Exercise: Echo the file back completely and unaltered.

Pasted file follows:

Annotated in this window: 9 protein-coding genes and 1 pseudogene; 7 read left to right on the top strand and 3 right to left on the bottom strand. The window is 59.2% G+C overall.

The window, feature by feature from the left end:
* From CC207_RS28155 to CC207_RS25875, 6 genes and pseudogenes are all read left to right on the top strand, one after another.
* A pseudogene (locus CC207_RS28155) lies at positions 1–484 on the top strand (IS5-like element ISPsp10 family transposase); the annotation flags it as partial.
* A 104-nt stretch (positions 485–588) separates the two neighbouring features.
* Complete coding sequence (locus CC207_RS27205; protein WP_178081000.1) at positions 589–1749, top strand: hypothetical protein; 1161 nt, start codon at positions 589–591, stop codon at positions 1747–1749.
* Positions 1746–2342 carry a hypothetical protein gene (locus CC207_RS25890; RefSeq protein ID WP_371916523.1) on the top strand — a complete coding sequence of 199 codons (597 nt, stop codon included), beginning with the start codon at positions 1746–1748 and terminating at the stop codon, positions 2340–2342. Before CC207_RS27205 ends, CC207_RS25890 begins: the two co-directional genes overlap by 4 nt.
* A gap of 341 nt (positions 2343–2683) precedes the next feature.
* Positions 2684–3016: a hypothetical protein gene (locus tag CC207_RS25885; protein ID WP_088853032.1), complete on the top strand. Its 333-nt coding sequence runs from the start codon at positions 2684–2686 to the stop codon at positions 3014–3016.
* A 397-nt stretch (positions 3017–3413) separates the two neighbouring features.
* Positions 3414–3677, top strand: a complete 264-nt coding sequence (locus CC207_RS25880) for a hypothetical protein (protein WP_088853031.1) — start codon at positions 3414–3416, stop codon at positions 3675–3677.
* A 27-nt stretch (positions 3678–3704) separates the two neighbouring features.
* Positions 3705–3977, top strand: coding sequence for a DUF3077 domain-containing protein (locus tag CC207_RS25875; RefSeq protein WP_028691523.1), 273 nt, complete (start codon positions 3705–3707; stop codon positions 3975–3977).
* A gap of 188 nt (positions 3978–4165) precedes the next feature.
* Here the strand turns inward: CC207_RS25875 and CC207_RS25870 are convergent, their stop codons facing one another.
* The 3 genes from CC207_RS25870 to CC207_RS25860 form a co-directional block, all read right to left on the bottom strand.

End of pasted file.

Annotated in this window: 9 protein-coding genes and 1 pseudogene; 7 read left to right on the top strand and 3 right to left on the bottom strand. The window is 59.2% G+C overall.

The window, feature by feature from the left end:
* From CC207_RS28155 to CC207_RS25875, 6 genes and pseudogenes are all read left to right on the top strand, one after another.
* A pseudogene (locus CC207_RS28155) lies at positions 1–484 on the top strand (IS5-like element ISPsp10 family transposase); the annotation flags it as partial.
* A 104-nt stretch (positions 485–588) separates the two neighbouring features.
* Complete coding sequence (locus CC207_RS27205; protein WP_178081000.1) at positions 589–1749, top strand: hypothetical protein; 1161 nt, start codon at positions 589–591, stop codon at positions 1747–1749.
* Positions 1746–2342 carry a hypothetical protein gene (locus CC207_RS25890; RefSeq protein ID WP_371916523.1) on the top strand — a complete coding sequence of 199 codons (597 nt, stop codon included), beginning with the start codon at positions 1746–1748 and terminating at the stop codon, positions 2340–2342. Before CC207_RS27205 ends, CC207_RS25890 begins: the two co-directional genes overlap by 4 nt.
* A gap of 341 nt (positions 2343–2683) precedes the next feature.
* Positions 2684–3016: a hypothetical protein gene (locus tag CC207_RS25885; protein ID WP_088853032.1), complete on the top strand. Its 333-nt coding sequence runs from the start codon at positions 2684–2686 to the stop codon at positions 3014–3016.
* A 397-nt stretch (positions 3017–3413) separates the two neighbouring features.
* Positions 3414–3677, top strand: a complete 264-nt coding sequence (locus CC207_RS25880) for a hypothetical protein (protein WP_088853031.1) — start codon at positions 3414–3416, stop codon at positions 3675–3677.
* A 27-nt stretch (positions 3678–3704) separates the two neighbouring features.
* Positions 3705–3977, top strand: coding sequence for a DUF3077 domain-containing protein (locus tag CC207_RS25875; RefSeq protein WP_028691523.1), 273 nt, complete (start codon positions 3705–3707; stop codon positions 3975–3977).
* A gap of 188 nt (positions 3978–4165) precedes the next feature.
* Here the strand turns inward: CC207_RS25875 and CC207_RS25870 are convergent, their stop codons facing one another.
* The 3 genes from CC207_RS25870 to CC207_RS25860 form a co-directional block, all read right to left on the bottom strand.